Ultimately it is society’s fault.  We vote our policy makers in and out.   If mental health and mental illness was a priority for the American people,  we wouldn’t see a pervasive pattern of neglect for those who need it the most.
This is how I see it.  Everything we read will be about the Senator as the victim.  His son will be seen as the villain.  What a shame that nothing will change…the country still isn’t ready to own the truth.  And now the real victim is dead.

Monday, September 30, 2013

Angry Men and the Women Who Love Them

Dear Anger Guy,

My husband is almost always angry about something. He often yells but says he isn't yelling.  He tries to convince me that I'm too sensitive. How do I know if he is overreacting or if he is right...that I am being too sensitive?

~ Confused

Dear Confused,

It sounds like your husband uses anger to get his way.  He’s learned that his anger and controlling behavior gets him what he wants and that acting out his anger is a great way to make that happen. Your husband’s behavior is not appropriate or typical, and it is not okay.  You are not being too sensitive.  In fact, you're probably not being sensitive enough because you still put up with it!

My guess is that you walk on eggshells around him; worried that you will do or not do something that will set him off.  You probably focus on his needs before your own.  And no matter how hard you try it feels like whatever you do is never enough.   He probably says, "If you would just change then I wouldn't have to yell.”   What's really happening is that he needs you to change so that he doesn't have to. 

Believe it or not, his aggressive and controlling behaviors are due to underlying feelings of powerlessness and low self-esteem.  He compensates for feeling “less than” other people, namely acting the opposite (he acts powerful).  What seems like an abundance of security and self-confidence is actually a way for him to hide his fear that you will find out that he isn't the strong, confident guy he wants you to think he is.  He has no idea that he feels like's mostly unconscious.  All he knows is that you make him angry and that he feels like a jerk after taking out his anger at your expense.  And he does it over and over and over, right?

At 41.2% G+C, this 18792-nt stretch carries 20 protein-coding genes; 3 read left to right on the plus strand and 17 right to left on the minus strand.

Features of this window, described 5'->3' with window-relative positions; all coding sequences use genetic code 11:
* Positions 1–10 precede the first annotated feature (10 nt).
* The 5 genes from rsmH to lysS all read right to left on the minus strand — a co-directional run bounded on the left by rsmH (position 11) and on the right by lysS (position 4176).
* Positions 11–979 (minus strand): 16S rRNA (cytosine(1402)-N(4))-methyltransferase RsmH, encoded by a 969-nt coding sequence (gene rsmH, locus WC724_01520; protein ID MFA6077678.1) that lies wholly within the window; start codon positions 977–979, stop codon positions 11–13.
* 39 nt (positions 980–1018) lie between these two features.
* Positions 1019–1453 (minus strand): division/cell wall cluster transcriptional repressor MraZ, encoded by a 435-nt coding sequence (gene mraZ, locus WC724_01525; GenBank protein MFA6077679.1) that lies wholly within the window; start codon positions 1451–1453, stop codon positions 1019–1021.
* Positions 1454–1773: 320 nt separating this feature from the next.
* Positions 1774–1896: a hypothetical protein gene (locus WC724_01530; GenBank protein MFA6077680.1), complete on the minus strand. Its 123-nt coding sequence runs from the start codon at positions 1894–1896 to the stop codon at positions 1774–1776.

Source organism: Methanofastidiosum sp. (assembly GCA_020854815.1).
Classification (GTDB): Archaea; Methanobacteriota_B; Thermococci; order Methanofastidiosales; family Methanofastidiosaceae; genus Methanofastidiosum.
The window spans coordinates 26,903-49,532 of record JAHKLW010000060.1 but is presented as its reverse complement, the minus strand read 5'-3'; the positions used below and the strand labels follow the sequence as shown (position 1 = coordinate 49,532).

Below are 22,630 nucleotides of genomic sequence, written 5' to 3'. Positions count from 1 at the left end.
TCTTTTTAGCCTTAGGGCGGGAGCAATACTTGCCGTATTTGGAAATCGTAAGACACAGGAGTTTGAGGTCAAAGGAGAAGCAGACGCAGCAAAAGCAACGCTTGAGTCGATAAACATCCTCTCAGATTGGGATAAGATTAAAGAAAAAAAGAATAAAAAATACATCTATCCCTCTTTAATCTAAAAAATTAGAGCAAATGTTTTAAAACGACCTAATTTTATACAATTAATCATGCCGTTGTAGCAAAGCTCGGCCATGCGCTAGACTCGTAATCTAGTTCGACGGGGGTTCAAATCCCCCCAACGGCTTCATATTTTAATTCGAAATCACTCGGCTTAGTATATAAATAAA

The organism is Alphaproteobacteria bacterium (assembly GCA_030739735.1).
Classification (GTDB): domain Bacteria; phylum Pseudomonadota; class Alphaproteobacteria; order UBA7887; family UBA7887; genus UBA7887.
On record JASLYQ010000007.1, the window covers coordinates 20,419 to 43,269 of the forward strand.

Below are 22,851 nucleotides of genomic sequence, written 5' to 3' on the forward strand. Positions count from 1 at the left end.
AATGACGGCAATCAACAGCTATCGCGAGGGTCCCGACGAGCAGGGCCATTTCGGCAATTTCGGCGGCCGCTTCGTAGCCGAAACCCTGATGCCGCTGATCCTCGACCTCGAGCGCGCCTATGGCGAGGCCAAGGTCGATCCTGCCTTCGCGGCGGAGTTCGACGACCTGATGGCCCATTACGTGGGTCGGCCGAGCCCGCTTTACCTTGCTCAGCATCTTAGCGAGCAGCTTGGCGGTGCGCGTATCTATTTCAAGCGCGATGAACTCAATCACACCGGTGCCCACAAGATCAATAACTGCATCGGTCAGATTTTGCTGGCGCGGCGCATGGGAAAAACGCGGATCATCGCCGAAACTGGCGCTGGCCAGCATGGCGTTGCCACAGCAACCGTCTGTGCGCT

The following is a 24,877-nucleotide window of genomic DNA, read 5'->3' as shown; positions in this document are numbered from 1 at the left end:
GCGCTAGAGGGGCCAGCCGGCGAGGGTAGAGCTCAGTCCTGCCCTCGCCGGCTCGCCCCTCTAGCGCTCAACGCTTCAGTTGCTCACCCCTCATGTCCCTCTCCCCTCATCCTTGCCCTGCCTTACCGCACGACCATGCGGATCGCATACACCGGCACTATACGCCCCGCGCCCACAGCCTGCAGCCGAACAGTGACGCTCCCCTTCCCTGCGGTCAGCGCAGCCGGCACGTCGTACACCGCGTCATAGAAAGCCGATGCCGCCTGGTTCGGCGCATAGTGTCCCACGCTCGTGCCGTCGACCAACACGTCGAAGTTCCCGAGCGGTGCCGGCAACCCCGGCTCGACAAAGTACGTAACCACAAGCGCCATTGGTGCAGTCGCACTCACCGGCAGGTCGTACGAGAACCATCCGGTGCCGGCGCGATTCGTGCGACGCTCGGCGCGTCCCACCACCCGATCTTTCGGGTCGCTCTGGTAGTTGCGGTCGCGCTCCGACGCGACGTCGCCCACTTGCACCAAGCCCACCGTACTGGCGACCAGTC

So are you oversensitive?  I don’t think so.  You are probably reacting to him the way most people would.  Your instincts are telling you this is wrong.  And although what is happening to you is not right nor just, the reality is that it is your responsibility to deal with it.  And until you decide that you do not deserve to be treated this way nothing will change. You will stay focused on the problem and not be able to see the solution.  

Once your mindset changes and you draw a line in the sand, he will protest but will likely begin to change; reaching out for help if you demand it.   Regardless of what he says and how he acts, the last thing he wants is to lose you. To him, you are all he has.  Nevertheless, remember that this is his problem, not yours...and like you, only he can decide to change.

Tuesday, September 17, 2013

Why won't my 14 year old son share his feelings with me?

My 14 year old is obviously unhappy, yet he won't talk about it.  His older sister talks with me about everything, so I don't think it is me.  Why won’t he tell me what is wrong?

The reason that teens often will not talk about their feelings is because they are afraid, desperately afraid, that they will not be accepted if they are honest about difficult feelings, even to their parents. They are feeling so low about themselves, or they are so angry at themselves for not being perfect, or they have come to believe that if they are not perfect they should be embarrassed and ashamed, that they will not talk about it. They do not realize that stuffing the feelings by not talking about them eventually comes out anyhow, in negative ways that spill out all over the place. We see those behaviors leaking out like a bucket with holes. A rule of thumb that we can use in terms of understanding our children is: If they do not talk it out, they are going to act it out.

For young women (in this country), it is culturally more acceptable for them to share their feelings.  She might say: I want to have friends, I want to be close to people, I want to be with someone. But for young men to communicate the same thing is culturally unacceptable. A young man is trying to get what he needs without asking for it, so he turns to autonomy or an "I can do it myself" mentality in order to feel a sense of value or self-worth.